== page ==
August 17, 2020
Anomali Threat Research

Weekly Threat Briefing: APT Groups, Ransomware, Vulnerabilities, Zero-Day Exploits and More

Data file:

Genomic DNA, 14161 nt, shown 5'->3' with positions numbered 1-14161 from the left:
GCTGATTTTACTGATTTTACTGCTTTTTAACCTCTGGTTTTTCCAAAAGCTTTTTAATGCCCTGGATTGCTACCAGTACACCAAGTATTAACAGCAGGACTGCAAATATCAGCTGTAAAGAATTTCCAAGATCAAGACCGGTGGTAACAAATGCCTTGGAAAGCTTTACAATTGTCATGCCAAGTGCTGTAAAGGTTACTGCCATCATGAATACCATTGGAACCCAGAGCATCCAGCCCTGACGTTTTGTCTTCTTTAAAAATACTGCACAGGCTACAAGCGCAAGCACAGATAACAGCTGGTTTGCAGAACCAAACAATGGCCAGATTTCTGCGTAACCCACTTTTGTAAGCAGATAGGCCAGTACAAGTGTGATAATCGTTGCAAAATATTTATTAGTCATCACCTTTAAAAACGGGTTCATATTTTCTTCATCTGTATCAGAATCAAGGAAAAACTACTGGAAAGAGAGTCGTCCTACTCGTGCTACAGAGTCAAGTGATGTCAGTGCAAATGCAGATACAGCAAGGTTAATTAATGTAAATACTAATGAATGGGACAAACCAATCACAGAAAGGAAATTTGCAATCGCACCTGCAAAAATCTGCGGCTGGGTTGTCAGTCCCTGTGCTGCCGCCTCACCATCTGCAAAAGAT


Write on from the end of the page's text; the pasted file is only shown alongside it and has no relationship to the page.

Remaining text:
<p>The various threat intelligence stories in this iteration of the Weekly Threat Briefing discuss the following topics:<b> APT, Data breach, CactusPete, FoxKitten, Phishing, Smaug, </b> and <b> Vulnerabilities</b>. The IOCs related to these stories are attached to the Weekly Threat Briefing and can be used to check your logs for potential malicious activity.</p> <p><img src="" /><br /> <b>Figure 1 - IOC Summary Charts. These charts summarize the IOCs attached to this magazine and provide a glimpse of the threats discussed.</b></p> <h2>Trending Cyber News and Threat Intelligence</h2> <h3 id="article-1" style="margin-bottom:0;"><a href="" target="_blank"><b>Canada Suffers Cyberattack Used to Steal COVID-19 Relief Payments</b></a></h3> <p>(published: August 16, 2020)</p> <p>Canadian government portal “GCKey” used to provide access to services, has been the victim of an attack. GCKey provides the public with access to immigration, tax, pension and benefits. Out of 12 million accounts, 9,041 appear to have been breached in a credential stuffing attack. The affected accounts were cancelled by the government.<br /> <b>Recommendation:</b> Never use the same password and username combination, as this can be used in credential stuffing attacks. If you have concerns about your GCKey account, change the password immediately.<br /> <b>MITRE ATT&CK: </b> <a href="" target="_blank">[MITRE ATT&CK] Credential Dumping - T1003</a><br /> <b>Tags:</b> Canada, COVID-19, Credential Stuffing, Government sites</p> <h3 id="article-2" style="margin-bottom:0;"><a href="" target="_blank"><b>US Intelligence Exposes Russian Drovodub Malware</b></a></h3> <p>(published: August 13, 2020)</p> <p>The National Security Agency (NSA) and the Federal Bureau of Investigation (FBI) released a Cybersecurity Advisory disclosing the details of the Russian “Drovorub” malware. Drovorub is a Linux malware toolset that uses an implant coupled with a kernel module rootkit, a port forwarding tool, file transfer and a command and control server (C2). After deployment the malware allows for direct communication with actor-controlled infrastructure and intelligence exfiltration or remote control may begin. Drovorub is believed to have been deployed by APT28 (Fancy Bear, Strontium), an Advanced Persistent Threat (APT) group linked to the Russian General Staff Main Intelligence Directorate (GRU) known for primarily engaging in cyber espionage against a significant amount of Western nations. APT28’s targets in the past have included many industries: from aerospace, military and government to media and hospitality.<br /> <b>Recommendation:</b> Defense-in-depth (layering of security mechanisms, redundancy, fail-safe defense processes) is the best way to ensure safety from APTs, including a focus on both network and host-based security. Prevention and detection capabilities should also be in place. Furthermore, all employees should be educated on the risks of spearphishing and how to identify such attempts.<br /> <b>MITRE ATT&CK: </b> <a href="" target="_blank">[MITRE ATT&CK] Standard Application Layer Protocol - T1071</a> | <a href="" target="_blank">[MITRE ATT&CK] Exfiltration Over Command and Control Channel - T1041</a> | <a href="" target="_blank">[MITRE ATT&CK] Command-Line Interface - T1059</a> | <a href="" target="_blank">[MITRE ATT&CK] Connection Proxy - T1090</a> | <a href="" target="_blank">[MITRE ATT&CK] Rootkit - T1014</a><br /> <b>Tags:</b> Drovodub, GRU, Russian, APT, APT28, Fancy Bear, NSA, FBI</p> <h3 id="article-3" style="margin-bottom:0;"><a href="" target="_blank"><b>CactusPete APT Targets Military in Eastern European</b></a></h3> <p>(published: August 13, 2020)</p> <p>The Advanced Persistent Threat (APT) group CactusPete (Karma Panda, Tonto Team) has been observed targeting financial and military organizations in Eastern Europe. CactusPete is believed to be a Chinese sponsored group that has been active since 2012, they are known for primarily targeting Asian countries. Researchers from Kaspersky were able to link over 300 Bisonal samples to the group, observed in the wild between March 2019 and April 2020. Bisonal is a backdoor installed on a user’s system that allows the group to covertly gain control over a victim’s computer, CactusPete delivers the payload as a ‘magic’ attachment in spearphishing emails. No victims have been publicly named but Kaspersky believes the APT group was targeting sensitive information held by military and diplomatic organizations. The change in targeted victims could signal a shift within the group and their goals.<br /> <b>Recommendation:</b> Defense-in-depth (layering of security mechanisms, redundancy, fail-safe defense processes) is the best way to ensure safety from APTs, including a focus on both network and host-based security. Prevention and detection capabilities should also be in place. Furthermore, all employees should be educated on the risks of spearphishing and how to identify such attempts.<br /> <b>MITRE ATT&CK: </b> <a href="" target="_blank">[MITRE ATT&CK] Internal Spearphishing - T1534</a><br /> <b>Tags:</b> APT, China, CactusPete, Bisonal, spearphishing, military, backdoor</p> <h3 id="article-4" style="margin-bottom:0;"><a href="" target="_blank"><b>New APT Group Identified</b></a></h3> <p>(published: August 13, 2020)</p> <p>Researchers from Group-IB have identified a new Advanced Persistent Threat (APT) group believed to have been active since 2018. Dubbed “RedCurl”, the group is thought to have been responsible for 26 targeted corporate espionage attacks throughout Russia, Ukraine, United Kingdom, Germany, Canada, and Norway. RedCurl appeared to be particularly interested in confidential corporate data from a wide range of industries including insurance, retail, law, and banking. Spearphishing was the primary method used to deliver the malicious payload, the emails were so convincing Group-IB commented that the emails resembled red team pen-testing exercises. The RedCurl.Dropper has been the groups favoured trojan; written in PowerShell, it would allow the group access to the victim&#39;s computer to begin file extraction. The trojan would remain on the victims network for an average of two to six months as all malicious network communication would be disguised through legitimate cloud services such as Cloudme. Group-IB have not offered any attribution at the time of publishing.<br /> <b>Recommendation:</b> Defense-in-depth (layering of security mechanisms, redundancy, fail-safe defense processes) is the best way to ensure safety from APTs, including a focus on both network and host-based security. Prevention and detection capabilities should also be in place. Furthermore, all employees should be educated on the risks of spearphishing and how to identify such attempts.<br /> <b>MITRE ATT&CK: </b> <a href="" target="_blank">[MITRE ATT&CK] Internal Spearphishing - T1534</a><br /> <b>Tags:</b> APT, espionage, corporate espionage, powershell, trojan, backdoor, spearphishing</p> <h3 id="article-5" style="margin-bottom:0;"><a href="" target="_blank"><b>Internet Explorer and Windows Zero-day Exploits Used in Operation PowerFall</b></a></h3> <p>(published: August 12, 2020)</p> <p>Researchers from Kaspersky have discovered a new campaign in May 2020 named “Operation PowerFall,” that may have been conducted by North Korea based threat group DarkHotel. In the campaign researchers observed an attack against a South Korean company by a malicious script for Internet Explorer. Analysis revealed that the attack used a previously unknown exploit chain that consisted of two zero-day exploits: a remote code execution exploit for Internet Explorer and an elevation of privilege exploit for Windows. The two vulnerabilities “CVE-2020-1380” and “CVE-2020-0986” used in the campaign have been fixed by Microsoft and patches were released as part of Patch Tuesday.<br /> <b>Recommendation:</b> Zero-day based attacks can sometimes be detected by less conventional methods, such as behavior analysis, and heuristic and machine learning based detection systems. Threat actors are often observed to use vulnerabilities even after they have been patched by the affected company. Continued usage of vulnerable applications will increase the likelihood that threat actors will attempt to exploit them, especially with open sources discussing the details of some vulnerabilities.<br /> <b>Tags:</b> CVE-2020-1380, CVE-2020-0986, 0day, exploit</p> <h3 id="article-6" style="margin-bottom:0;"><a href="" target="_blank"><b>SANS Infosec Training Org Suffers Data Breach After Phishing Attack</b></a></h3> <p>(published: August 11, 2020)</p> <p>The Cybersecurity training institute SANS has been breached after one of their employees fell victim to a phishing attack. The incident was discovered by SANS on August 6th as part of a review of their organization&#39;s email configuration. After the successful phishing attack, the threat actors proceeded to configure a rule that forwarded all email received in the compromised account to an "unknown external email address" and also installed a malicious Office 365 add-on.The configured rule forwarded a total of 513 emails, with some containing a total of approximately 28,000 records of personal information (PII) of SANS members. The breach did not include any exposed password or credit card information, but it exposed email addresses, full names, phone numbers and physical address. Those affected as part of this breach will be notified by SANS via email.<br /> <b>Recommendation:</b> Those who are affected by this information exposure should be vigilant targeted phishing attacks utilizing the stolen information. It is crucial that your company has password policies in place to avoid repetition across accounts and those that be easily brute-force attacked. Education is the best defense.<br /> <b>Tags:</b> SANS, Data Breach, PII</p> <h3 id="article-7" style="margin-bottom:0;"><a href="" target="_blank"><b>SBA Phishing Scams: From Malware to Advanced Social Engineering</b></a></h3> <p>(published: August 10, 2020)</p> <p>Researchers at Malwarebytes Labs have reported on three phishing campaigns using Small Business Administration (SBA) themed lures. The first campaign that was active in April used the theme to spread the malware GuLoader via an attachment named “SBA_Disaster_Application_Confirmation_Documents_COVID_Relief.img”. The second campaign utilized a spoofed email address to trick the receiver to visit a page for credential harvesting. The most recent campaign was more advanced and started in early August. The campaign utilized a spoofed loan application to trick the receiver to give away bank information that the threat actor can use to steal money. The original form from SBA is intended to be printed and sent in the mail to one of the offices while the threat actor instead is requesting the receiver to fill it out electronically and reply back to the email with the filled out form.<br /> <b>Recommendation:</b> It is important that your company institute policies to educate your employees on phishing attacks. Specifically, how to identify such attacks and whom to contact if a phishing email is identified. Furthermore, maintain policies regarding what kind of requests and information your employees can expect to receive from colleagues and management to assist in identifying potential malicious communications.<br /> <b>Tags:</b> Phishing, SBA, COVID-19</p> <h3 id="article-8" style="margin-bottom:0;"><a href="" target="_blank"><b>Anomali Threat Research Releases First Public Analysis of Smaug Ransomware as a Service</b></a></h3> <p>(published: August 10, 2020)</p> <p>Anomali Threat Research (ATR) have released an analysis on the ransomware Smaug, a Ransomware-as-a-Service (RaaS). Sold on an onion site, Smaug can be purchased for around $2000 and is available for Linux, macOS and Windows. When the ransomware is purchased, the user is taken to a dashboard which enables them to create and manage campaigns, manage decryption keys, download payloads, and withdraw funds. Smaug is written in Golang and is designed to run offline. In order to encrypt files, a “goroutine” scans the partition for files and compares the extension to a list of file extensions, once identified the files are encrypted with AES. The ransom note is written to all folders with encrypted files and provides a link to an onion site where the victim can buy a decryption key. It is worth noting that the ransomware doesn’t delete backup on Windows systems, enabling file recovery if the feature is enabled.<br /> <b>Recommendation:</b> Ransomware can potentially be blocked by using endpoint protection solutions (HIDS). Always keep your important files backed up following the 3-2-1 rule: have at least 3 different copies, on 2 different mediums, with 1 off-site. In the case of ransomware infection, the affected system must be wiped and reformatted. Other devices on the network should be checked for similar infections. Always check for a decryptor before considering payment; avoid payment at all costs. Ransomware should be reported to law enforcement agencies who are doing their best to track these actors and prevent ransom from being a profitable business for cyber criminals.<br /> <b>MITRE ATT&CK: </b> <a href="" target="_blank">[MITRE ATT&CK] Data Encrypted for Impact - T1486</a><br /> <b>Tags:</b> Linux, macOS, Ransomware, RaaS, Smaug, Windows</p> <h3 id="article-9" style="margin-bottom:0;"><a href="" target="_blank"><b>FBI Says an Iranian Hacking Group is Attacking F5 Networking Devices</b></a></h3> <p>(published: August 10, 2020)</p> <p>The FBI released a notification to the US private sector last week about the exploitation of F5 BIG-IP devices by Iranian based threat group Fox Kitten (Parisite). Fox Kitten primarily operates by attacking expensive network equipment using exploits for recently disclosed vulnerabilities before companies have time to patch the devices. Once the group gains access to a device, they obtain legitimate credentials and install webshells to maintain access and for lateral movement. The FBI has asked US companies to patch their on-premise BIG-IP devices to prevent successful intrusions. The FBI notification also includes Fox Kitten’s Tactics, Techniques, Procedures (TTPs) and the tools the group frequently uses in their operations, allowing companies to deploy detections and countermeasures for prevention of future intrusions.<br /> <b>Recommendation:</b> Organizations should upgrade their BIG-IP software to the corresponding patches for CVE-2020-5902. Ensure detection rules are in place to detect the threat group Fox Kitten’s TTPs. Once a vulnerability has been reported threat actors will likely attempt to incorporate the exploitation of the vulnerability into their malicious operations. Patches should be reviewed and applied as soon as possible to prevent potential malicious activity.<br /> <b>Tags:</b> BIG-IP, Fox kitten,Iran, CVE-2020-5902, Remote Code Execution, Vulnerability</p> <h3 id="article-10" style="margin-bottom:0;"><a href="" target="_blank"><b>Exploiting vBulletin: “A Tale of a Patch Fail”</b></a></h3> <p>(published: August 9, 2020)</p> <p>The security researcher “zenofex” has released a by-pass against “CVE-2019-16759”. The vulnerability is a remote code execution (RCE) affecting vBulletin. When the initial patch was released it was noted that the vulnerability was trivially exploited. The “widgetConfig[ code ]” parameter in “ajax/render/widget_php” can allow an attacker their own PHP code to be injected and executed. The new exploit uses the “widget_tabbedcontainer_tab_panel” to inject a template and by-pass the filtering added by the initial security fix. As part of the disclosure, Proof of Concept (PoC) code and a metasploit module was released.<br /> <b>Recommendation:</b> Patch is available for vBulletin 5.6.0, 5.6.1, 5.6.2. It is important to apply it as soon as possible. This vulnerability is known to be currently exploited. It is possible to disable PHP rendering or block requests to the vulnerable endpoint using a Web Application Firewall (WAF) until the patch can be applied.<br /> <b>MITRE ATT&CK: </b> <a href="" target="_blank">[MITRE ATT&CK] Exploit Public-Facing Application - T1190</a><br /> <b>Tags:</b> CVE-2019-16759, vBulletin, Exploit, By-pass</p>